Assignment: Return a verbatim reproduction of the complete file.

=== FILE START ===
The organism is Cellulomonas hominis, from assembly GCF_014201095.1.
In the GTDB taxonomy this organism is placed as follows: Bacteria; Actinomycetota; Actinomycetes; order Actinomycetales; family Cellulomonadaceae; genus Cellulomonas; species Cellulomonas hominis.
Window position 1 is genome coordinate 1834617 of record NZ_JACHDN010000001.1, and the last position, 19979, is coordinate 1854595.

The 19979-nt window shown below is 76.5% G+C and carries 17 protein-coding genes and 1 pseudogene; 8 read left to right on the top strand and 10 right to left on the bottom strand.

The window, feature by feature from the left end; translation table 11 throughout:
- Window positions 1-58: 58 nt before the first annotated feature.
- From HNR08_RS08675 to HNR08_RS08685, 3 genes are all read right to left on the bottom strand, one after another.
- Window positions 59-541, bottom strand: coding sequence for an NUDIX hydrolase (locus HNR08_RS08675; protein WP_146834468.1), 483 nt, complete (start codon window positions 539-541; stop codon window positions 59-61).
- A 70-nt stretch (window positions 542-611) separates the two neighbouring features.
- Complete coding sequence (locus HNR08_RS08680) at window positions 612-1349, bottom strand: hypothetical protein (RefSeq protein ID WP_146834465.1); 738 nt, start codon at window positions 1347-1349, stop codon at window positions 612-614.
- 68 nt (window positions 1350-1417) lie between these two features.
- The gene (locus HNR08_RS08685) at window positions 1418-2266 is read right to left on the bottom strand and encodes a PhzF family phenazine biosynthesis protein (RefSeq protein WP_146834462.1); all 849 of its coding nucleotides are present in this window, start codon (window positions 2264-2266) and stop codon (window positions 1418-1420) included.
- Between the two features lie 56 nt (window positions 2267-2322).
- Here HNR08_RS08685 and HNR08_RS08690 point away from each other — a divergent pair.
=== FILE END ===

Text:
The organism is Cellulomonas hominis, from assembly GCF_014201095.1.
In the GTDB taxonomy this organism is placed as follows: Bacteria; Actinomycetota; Actinomycetes; order Actinomycetales; family Cellulomonadaceae; genus Cellulomonas; species Cellulomonas hominis.
Window position 1 is genome coordinate 1834617 of record NZ_JACHDN010000001.1, and the last position, 19979, is coordinate 1854595.

The 19979-nt window shown below is 76.5% G+C and carries 17 protein-coding genes and 1 pseudogene; 8 read left to right on the top strand and 10 right to left on the bottom strand.

The window, feature by feature from the left end; translation table 11 throughout:
- Window positions 1-58: 58 nt before the first annotated feature.
- From HNR08_RS08675 to HNR08_RS08685, 3 genes are all read right to left on the bottom strand, one after another.
- Window positions 59-541, bottom strand: coding sequence for an NUDIX hydrolase (locus HNR08_RS08675; protein WP_146834468.1), 483 nt, complete (start codon window positions 539-541; stop codon window positions 59-61).
- A 70-nt stretch (window positions 542-611) separates the two neighbouring features.
- Complete coding sequence (locus HNR08_RS08680) at window positions 612-1349, bottom strand: hypothetical protein (RefSeq protein ID WP_146834465.1); 738 nt, start codon at window positions 1347-1349, stop codon at window positions 612-614.
- 68 nt (window positions 1350-1417) lie between these two features.
- The gene (locus HNR08_RS08685) at window positions 1418-2266 is read right to left on the bottom strand and encodes a PhzF family phenazine biosynthesis protein (RefSeq protein WP_146834462.1); all 849 of its coding nucleotides are present in this window, start codon (window positions 2264-2266) and stop codon (window positions 1418-1420) included.
- Between the two features lie 56 nt (window positions 2267-2322).
- Here HNR08_RS08685 and HNR08_RS08690 point away from each other — a divergent pair.